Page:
Successful Street Photography for Introverts
For some people, the idea of street photography is a trigger for excruciating self consciousness and massive anxiety. Indeed, street photography for introverts can be as painful as a trip to the dentist. Personally, I’m more afraid of dentists than I am of people, but approaching strangers is definitely out of my comfort zone.
Table of Contents
The Best Street Photography
The best street photography, for me, falls into two categories.
- Striking Composition using visual cues to evoke a response
- Candid photography revealing something about the place and person
Candid photography is problematic for all sorts of reasons. But It seems to me that the best portraits happen when the subject is at their most relaxed and reacting to something off-camera. The problem for an introvert is preventing the subject from picking up on the photographer’s anxiety. Some people use telephoto lenses, but this seems to me to be in some way inappropriate. A thin line separates this practise from invasion of privacy.
A Working Method for Introverts
I’m not a person who is particularly comfortable walking up to strangers and asking them to pose. My awkwardness transmits instantly to the subject, and the resulting portrait is usually a study in self-consciousness.
My best street photography happens when I compose the shot and wait for something to happen. I have noticed that if the photographer is already there, obviously taking photographs, people react in two ways.
- They assume you are taking a picture of something or somebody else
- They stop and wait for you to take a photograph.
People in the second category are almost always those closest to the camera. People in the first category would be alerted by the movement involved in the photographer suddenly raising the camera to their face.
This method was used to get the shot at the top of the article and, when I think about it, almost all of my successful street photographs.
The location at the top of the article was perfect because of the cumulative effect of the shop’s name and the graffiti. Cumulatively suggesting Sobriety as a woman’s secret. A woman only needed to walk into the frame and look at the graffiti. I had to wait less than five minutes.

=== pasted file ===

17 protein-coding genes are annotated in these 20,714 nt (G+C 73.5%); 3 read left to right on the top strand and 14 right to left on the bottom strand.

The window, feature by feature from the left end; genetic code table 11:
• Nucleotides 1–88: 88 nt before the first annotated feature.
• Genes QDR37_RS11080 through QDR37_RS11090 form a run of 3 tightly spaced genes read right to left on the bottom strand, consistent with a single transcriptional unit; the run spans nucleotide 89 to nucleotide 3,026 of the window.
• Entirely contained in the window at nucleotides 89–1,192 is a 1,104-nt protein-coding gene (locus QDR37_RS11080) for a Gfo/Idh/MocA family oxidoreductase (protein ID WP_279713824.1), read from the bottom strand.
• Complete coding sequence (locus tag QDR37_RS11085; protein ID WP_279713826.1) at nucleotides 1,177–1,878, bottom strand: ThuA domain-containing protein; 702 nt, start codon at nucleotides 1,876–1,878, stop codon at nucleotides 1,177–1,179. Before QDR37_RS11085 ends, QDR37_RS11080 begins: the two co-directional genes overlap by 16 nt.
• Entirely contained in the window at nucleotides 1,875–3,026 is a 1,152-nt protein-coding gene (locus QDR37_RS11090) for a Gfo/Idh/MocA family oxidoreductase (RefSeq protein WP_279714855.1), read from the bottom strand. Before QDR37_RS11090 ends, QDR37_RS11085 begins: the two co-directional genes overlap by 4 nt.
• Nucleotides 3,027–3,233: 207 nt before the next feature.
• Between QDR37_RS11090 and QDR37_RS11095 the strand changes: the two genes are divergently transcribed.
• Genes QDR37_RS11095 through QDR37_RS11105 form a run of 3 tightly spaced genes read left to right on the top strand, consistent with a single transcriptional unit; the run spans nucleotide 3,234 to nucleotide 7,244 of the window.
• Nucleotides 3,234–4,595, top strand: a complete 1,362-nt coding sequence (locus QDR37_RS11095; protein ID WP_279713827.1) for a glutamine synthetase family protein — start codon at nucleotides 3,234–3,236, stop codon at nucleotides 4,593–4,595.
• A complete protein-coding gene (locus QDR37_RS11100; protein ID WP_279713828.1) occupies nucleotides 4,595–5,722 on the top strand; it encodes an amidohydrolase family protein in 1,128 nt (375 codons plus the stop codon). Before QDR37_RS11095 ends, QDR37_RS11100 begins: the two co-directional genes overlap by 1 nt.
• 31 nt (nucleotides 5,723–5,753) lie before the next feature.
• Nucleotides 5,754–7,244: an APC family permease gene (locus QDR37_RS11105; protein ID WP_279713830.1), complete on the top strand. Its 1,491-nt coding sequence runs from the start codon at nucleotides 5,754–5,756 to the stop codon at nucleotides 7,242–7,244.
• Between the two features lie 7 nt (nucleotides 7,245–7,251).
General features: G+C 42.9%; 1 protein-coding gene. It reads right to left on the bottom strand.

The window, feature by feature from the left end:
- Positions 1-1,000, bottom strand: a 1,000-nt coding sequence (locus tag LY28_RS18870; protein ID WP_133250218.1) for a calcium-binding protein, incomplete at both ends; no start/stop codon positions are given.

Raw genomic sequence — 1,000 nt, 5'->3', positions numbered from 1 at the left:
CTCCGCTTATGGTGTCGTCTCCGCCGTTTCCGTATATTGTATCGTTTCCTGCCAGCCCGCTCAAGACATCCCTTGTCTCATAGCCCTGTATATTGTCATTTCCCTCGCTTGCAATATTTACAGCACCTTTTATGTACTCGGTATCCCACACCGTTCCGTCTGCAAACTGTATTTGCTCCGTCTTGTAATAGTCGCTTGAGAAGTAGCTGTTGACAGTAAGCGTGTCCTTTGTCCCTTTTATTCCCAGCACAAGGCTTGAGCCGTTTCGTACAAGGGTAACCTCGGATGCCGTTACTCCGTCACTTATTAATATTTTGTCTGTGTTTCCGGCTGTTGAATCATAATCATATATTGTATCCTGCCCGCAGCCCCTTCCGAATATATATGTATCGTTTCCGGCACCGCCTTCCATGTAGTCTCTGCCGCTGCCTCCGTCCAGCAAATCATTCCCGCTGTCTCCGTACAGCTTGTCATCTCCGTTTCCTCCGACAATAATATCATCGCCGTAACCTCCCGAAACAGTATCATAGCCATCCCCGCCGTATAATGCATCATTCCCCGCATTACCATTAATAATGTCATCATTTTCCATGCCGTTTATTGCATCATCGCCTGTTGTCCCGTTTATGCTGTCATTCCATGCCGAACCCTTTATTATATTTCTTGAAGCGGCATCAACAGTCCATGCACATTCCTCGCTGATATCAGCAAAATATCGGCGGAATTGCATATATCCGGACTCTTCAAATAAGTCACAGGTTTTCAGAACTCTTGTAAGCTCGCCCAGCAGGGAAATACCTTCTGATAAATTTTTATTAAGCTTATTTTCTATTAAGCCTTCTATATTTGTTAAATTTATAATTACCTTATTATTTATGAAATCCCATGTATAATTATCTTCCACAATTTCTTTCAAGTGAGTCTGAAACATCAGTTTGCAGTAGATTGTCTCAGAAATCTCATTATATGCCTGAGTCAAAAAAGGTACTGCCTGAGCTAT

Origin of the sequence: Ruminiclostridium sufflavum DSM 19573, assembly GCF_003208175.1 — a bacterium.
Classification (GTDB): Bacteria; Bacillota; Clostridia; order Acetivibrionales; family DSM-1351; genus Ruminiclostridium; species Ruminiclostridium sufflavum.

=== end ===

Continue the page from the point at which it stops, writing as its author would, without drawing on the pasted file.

How This Photograph Was Made
I had a couple of hours to kill on the streets of Granada. Me, my camera and a 35mm lens – it was always going to be street photography!
I wandered about looking for a good spot to use as a location. This was about the fourth place I tried.
When walking around a city, I recommend taking your camera out of the bag and setting it up so that you can guarantee a decent shot. Until I have found my location, I’ll usually go with f/8 and as little ISO as will accommodate a shutter speed of 1/100 second.
So get your camera set up ahead of time. I missed at least three potentially decent shots through not having my camera at hand or set up ahead of time – an extravagantly tattooed couple came and stood in front of me as I was sitting in one of Granada’s many leafy squares. Just their legs would have made a great shot! The answer is to create a custom setting that you can switch in and out of.
I’ve taken to doing this with all of my photographs, I pre-process with PureRaw 3 so that I am confident I have the best possible RAW file to work with.
Bringing the photograph back into Lightroom, I carried out the following edits.
- Increase Exposure by one stop
- Increase Contrast
- Reduce Highlights (the four squares at the top centre were overpowering.
- Reduce Blacks using the histogram as a guide.
- On Tone Curve, raise the black point and drop the white point so that I can have an S-shaped curve that brings out the shadows and highlights in the mid-range of the photo.
- In HSL Hue, make aqua into a darker blue to make the blue graffiti less distracting.
- In HSL Saturation, increase the level of the Blue so that the woman’s t-shirt pops a little more
Export the image with Lightroom alterations to Silver Efex Pro for black-and-white conversion. No law says all street photography has to be black and white, but in some cases, it helps to add a sense of drama to the image.
Open the image in Photoshop and export using Greg Benz’s WebSharp Pro. I use this panel because it has presets for Instagram and Facebook, helps me to get the right level of sharpening for digital display and allows me to batch-export images.
Street Photography for Introverts – Conclusion
A few street photographers seem to effortlessly rise above the limitations of the genre, creating work that succeeds across genres. Check out Brighton photographer Jerry Webb for example, and Nick Turpin whose use of colour is outstanding.
A word of support for all my fellow introverts. There is no need to feel that introversion is a disadvantage. And plenty of evidence that suggests the reverse. Introverts generally have excellent observational and strategic skills – an absolute gift in street photography. Enjoy your photography in whatever way works best for you. Everything else follows this simple rule.
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